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Iraqis return home from Belarus

Children of the Iraqi migrants show hands with wounds and infections after arriving Friday at the airport in Irbil, Iraq. (AP/Hussein Ibrahim)

IRBIL, Iraq -- Iraq repatriated a second wave of more than 600 migrants from Belarus on Friday after they gave up, at least for now, on a disastrous attempt to try to reach the European Union via its eastern borders.

In Iraq, the transportation ministry said it had repatriated 608 people on two flights Friday and has now brought back a total of 1,038 Iraqis from the Belarusian capital, Minsk, after an initial evacuation flight Nov. 18. But it is not clear how many of the migrants remaining in Belarus will agree to leave voluntarily, with some saying they might want to stay after they borrowed thousands of dollars to pay smugglers to get there.

Iraq's foreign ministry said it has scheduled two more evacuation flights from Minsk on Friday night to Irbil and Baghdad, which would bring the total number of voluntary returnees to almost 2,000 people.

Thousands of Iraqis, many of them Kurds, have been caught up in a new migrant crisis in Europe. EU officials accuse Belarus of precipitating the crisis by loosening its visa rules in the summer and encouraging desperate asylum-seekers to go to the borders of the EU, then pushing them across in an attempt to punish the bloc for imposing sanctions on Alexander Lukashenko, the autocratic Belarusian president.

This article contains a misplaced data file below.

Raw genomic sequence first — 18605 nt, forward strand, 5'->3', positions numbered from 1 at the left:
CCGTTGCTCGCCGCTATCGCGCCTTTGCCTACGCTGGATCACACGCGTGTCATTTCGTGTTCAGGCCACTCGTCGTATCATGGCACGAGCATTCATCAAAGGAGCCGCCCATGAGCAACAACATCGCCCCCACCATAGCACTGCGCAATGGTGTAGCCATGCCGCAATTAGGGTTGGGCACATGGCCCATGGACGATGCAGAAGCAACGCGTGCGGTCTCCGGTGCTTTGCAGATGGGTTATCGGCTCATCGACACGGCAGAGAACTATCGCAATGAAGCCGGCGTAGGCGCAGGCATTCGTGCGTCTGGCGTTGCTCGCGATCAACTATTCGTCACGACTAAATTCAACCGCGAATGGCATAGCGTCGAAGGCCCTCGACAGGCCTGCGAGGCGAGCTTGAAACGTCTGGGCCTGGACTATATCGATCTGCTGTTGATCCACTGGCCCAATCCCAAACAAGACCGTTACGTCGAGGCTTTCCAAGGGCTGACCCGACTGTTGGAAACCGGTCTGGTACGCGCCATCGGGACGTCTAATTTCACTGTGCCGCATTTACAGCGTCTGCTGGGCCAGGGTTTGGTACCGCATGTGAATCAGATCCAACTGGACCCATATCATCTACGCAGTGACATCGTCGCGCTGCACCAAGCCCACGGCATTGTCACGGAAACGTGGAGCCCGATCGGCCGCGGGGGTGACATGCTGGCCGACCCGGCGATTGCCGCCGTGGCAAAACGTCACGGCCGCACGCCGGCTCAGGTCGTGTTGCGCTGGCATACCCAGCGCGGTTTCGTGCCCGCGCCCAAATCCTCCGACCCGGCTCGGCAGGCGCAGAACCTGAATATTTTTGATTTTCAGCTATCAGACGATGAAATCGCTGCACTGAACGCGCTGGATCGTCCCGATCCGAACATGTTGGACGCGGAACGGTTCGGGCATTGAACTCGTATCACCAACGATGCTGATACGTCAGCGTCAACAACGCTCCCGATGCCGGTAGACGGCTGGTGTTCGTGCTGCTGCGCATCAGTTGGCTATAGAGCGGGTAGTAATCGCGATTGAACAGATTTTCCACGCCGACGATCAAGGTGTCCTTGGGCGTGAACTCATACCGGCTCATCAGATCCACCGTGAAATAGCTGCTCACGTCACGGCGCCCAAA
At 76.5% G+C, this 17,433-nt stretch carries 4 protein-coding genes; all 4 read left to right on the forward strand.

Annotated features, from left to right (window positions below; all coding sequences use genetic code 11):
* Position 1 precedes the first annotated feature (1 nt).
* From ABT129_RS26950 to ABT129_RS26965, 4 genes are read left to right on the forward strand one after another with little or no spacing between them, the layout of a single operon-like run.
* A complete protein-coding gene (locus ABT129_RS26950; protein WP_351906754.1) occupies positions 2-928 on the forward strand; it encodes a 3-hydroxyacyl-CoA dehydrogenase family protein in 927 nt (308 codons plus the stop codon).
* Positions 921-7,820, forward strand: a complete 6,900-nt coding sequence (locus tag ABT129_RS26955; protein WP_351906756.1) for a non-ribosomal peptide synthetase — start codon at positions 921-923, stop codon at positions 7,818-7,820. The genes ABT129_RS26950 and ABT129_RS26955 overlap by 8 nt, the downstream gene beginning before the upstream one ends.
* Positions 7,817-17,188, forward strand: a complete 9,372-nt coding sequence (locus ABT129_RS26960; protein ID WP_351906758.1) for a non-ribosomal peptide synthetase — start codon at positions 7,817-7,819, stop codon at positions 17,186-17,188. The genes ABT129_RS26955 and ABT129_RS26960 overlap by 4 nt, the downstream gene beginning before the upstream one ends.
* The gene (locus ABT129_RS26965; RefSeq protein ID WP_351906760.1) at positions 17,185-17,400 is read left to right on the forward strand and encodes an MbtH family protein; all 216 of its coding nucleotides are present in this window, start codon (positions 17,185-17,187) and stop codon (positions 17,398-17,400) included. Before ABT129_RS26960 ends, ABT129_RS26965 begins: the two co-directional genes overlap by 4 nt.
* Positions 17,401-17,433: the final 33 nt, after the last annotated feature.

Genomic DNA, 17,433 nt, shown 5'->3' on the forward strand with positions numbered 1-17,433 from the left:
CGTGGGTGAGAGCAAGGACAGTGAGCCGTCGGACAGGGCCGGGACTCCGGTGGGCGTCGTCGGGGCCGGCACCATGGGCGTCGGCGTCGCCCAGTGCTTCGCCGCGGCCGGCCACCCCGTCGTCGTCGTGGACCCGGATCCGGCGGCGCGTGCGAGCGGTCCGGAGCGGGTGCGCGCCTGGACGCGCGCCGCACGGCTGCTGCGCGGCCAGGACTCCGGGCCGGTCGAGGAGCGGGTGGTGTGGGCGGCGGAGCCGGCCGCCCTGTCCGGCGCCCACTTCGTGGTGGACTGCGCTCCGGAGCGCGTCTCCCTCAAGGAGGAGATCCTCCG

Lukashenko, who has led the country for three decades, threatened the EU in May to "flood" its member states with migrants after it imposed sanctions on him following the forced downing of a plane carrying a Belarusian dissident.

Once they reached Belarus, many of the migrants became stranded in the forests of the region without food, water or shelter from the cold. At times, they were thrust into dangerous confrontations as they tried to make it into Poland, Lithuania or Latvia, all members of the EU.

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Lukashenko told migrants at the Belarusian border with Poland on Friday that his country would help them go home if they wanted to but would not force them. Addressing them directly through an interpreter, he said Belarus would provide them with warm clothing and food if they chose to stay.

It was his first public appearance at the border since the start of the crisis. He visited a facility providing migrants with food and spoke to Red Cross workers at the camp.

Some migrants have reported being deported from Belarus against their will, including Iraqis sent to neighboring Syria.

The Iraqi migrants say they are desperate to escape a country where they do not see a future, where jobs are scarce and corruption is widespread. In the semi-autonomous Kurdish region, political and economic power is tightly held by two main political dynasties.

Up to 15,000 migrants remain in Belarus, the European Commission estimated Tuesday, with about 2,000 near the EU's borders, adjacent to Poland, Latvia and Lithuania.

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